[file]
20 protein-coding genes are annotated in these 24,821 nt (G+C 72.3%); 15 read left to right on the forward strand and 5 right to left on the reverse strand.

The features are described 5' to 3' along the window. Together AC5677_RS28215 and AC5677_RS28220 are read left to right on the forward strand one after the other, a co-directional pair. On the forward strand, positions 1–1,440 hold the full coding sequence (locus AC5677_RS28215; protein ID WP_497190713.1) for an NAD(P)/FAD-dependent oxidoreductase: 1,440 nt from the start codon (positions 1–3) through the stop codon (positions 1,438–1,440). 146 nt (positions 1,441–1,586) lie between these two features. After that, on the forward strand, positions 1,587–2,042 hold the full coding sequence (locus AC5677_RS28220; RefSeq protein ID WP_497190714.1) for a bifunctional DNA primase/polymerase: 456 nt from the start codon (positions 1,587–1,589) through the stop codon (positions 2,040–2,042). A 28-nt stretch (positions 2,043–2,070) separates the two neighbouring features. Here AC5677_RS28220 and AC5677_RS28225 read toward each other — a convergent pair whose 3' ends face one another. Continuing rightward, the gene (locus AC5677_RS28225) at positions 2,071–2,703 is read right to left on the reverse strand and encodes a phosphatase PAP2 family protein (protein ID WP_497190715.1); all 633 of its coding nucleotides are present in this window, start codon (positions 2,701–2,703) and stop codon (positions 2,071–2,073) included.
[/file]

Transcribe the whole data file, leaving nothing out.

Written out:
20 protein-coding genes are annotated in these 24,821 nt (G+C 72.3%); 15 read left to right on the forward strand and 5 right to left on the reverse strand.

The features are described 5' to 3' along the window. Together AC5677_RS28215 and AC5677_RS28220 are read left to right on the forward strand one after the other, a co-directional pair. On the forward strand, positions 1–1,440 hold the full coding sequence (locus AC5677_RS28215; protein ID WP_497190713.1) for an NAD(P)/FAD-dependent oxidoreductase: 1,440 nt from the start codon (positions 1–3) through the stop codon (positions 1,438–1,440). 146 nt (positions 1,441–1,586) lie between these two features. After that, on the forward strand, positions 1,587–2,042 hold the full coding sequence (locus AC5677_RS28220; RefSeq protein ID WP_497190714.1) for a bifunctional DNA primase/polymerase: 456 nt from the start codon (positions 1,587–1,589) through the stop codon (positions 2,040–2,042). A 28-nt stretch (positions 2,043–2,070) separates the two neighbouring features. Here AC5677_RS28220 and AC5677_RS28225 read toward each other — a convergent pair whose 3' ends face one another. Continuing rightward, the gene (locus AC5677_RS28225) at positions 2,071–2,703 is read right to left on the reverse strand and encodes a phosphatase PAP2 family protein (protein ID WP_497190715.1); all 633 of its coding nucleotides are present in this window, start codon (positions 2,701–2,703) and stop codon (positions 2,071–2,073) included.